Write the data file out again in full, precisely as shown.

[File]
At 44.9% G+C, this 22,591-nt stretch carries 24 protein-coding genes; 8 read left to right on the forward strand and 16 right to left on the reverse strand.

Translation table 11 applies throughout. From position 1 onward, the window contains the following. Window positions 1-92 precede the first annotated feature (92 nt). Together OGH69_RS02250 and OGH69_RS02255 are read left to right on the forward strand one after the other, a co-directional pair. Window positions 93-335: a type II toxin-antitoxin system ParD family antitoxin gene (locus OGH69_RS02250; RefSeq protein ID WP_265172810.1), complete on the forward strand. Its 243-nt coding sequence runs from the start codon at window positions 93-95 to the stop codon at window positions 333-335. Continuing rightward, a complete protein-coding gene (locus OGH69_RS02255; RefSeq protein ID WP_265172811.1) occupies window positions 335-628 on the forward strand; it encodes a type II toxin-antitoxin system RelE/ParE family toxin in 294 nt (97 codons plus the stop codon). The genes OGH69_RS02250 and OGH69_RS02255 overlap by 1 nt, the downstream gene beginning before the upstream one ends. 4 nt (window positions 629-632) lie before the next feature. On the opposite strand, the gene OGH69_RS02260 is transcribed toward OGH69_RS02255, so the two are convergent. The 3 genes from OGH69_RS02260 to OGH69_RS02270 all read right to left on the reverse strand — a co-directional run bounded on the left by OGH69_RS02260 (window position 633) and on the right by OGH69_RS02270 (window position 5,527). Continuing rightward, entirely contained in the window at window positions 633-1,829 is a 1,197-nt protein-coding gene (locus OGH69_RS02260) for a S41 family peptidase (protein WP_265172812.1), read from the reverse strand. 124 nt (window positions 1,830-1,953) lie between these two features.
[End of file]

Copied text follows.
At 44.9% G+C, this 22,591-nt stretch carries 24 protein-coding genes; 8 read left to right on the forward strand and 16 right to left on the reverse strand.

Translation table 11 applies throughout. From position 1 onward, the window contains the following. Window positions 1-92 precede the first annotated feature (92 nt). Together OGH69_RS02250 and OGH69_RS02255 are read left to right on the forward strand one after the other, a co-directional pair. Window positions 93-335: a type II toxin-antitoxin system ParD family antitoxin gene (locus OGH69_RS02250; RefSeq protein ID WP_265172810.1), complete on the forward strand. Its 243-nt coding sequence runs from the start codon at window positions 93-95 to the stop codon at window positions 333-335. Continuing rightward, a complete protein-coding gene (locus OGH69_RS02255; RefSeq protein ID WP_265172811.1) occupies window positions 335-628 on the forward strand; it encodes a type II toxin-antitoxin system RelE/ParE family toxin in 294 nt (97 codons plus the stop codon). The genes OGH69_RS02250 and OGH69_RS02255 overlap by 1 nt, the downstream gene beginning before the upstream one ends. 4 nt (window positions 629-632) lie before the next feature. On the opposite strand, the gene OGH69_RS02260 is transcribed toward OGH69_RS02255, so the two are convergent. The 3 genes from OGH69_RS02260 to OGH69_RS02270 all read right to left on the reverse strand — a co-directional run bounded on the left by OGH69_RS02260 (window position 633) and on the right by OGH69_RS02270 (window position 5,527). Continuing rightward, entirely contained in the window at window positions 633-1,829 is a 1,197-nt protein-coding gene (locus OGH69_RS02260) for a S41 family peptidase (protein WP_265172812.1), read from the reverse strand. 124 nt (window positions 1,830-1,953) lie between these two features.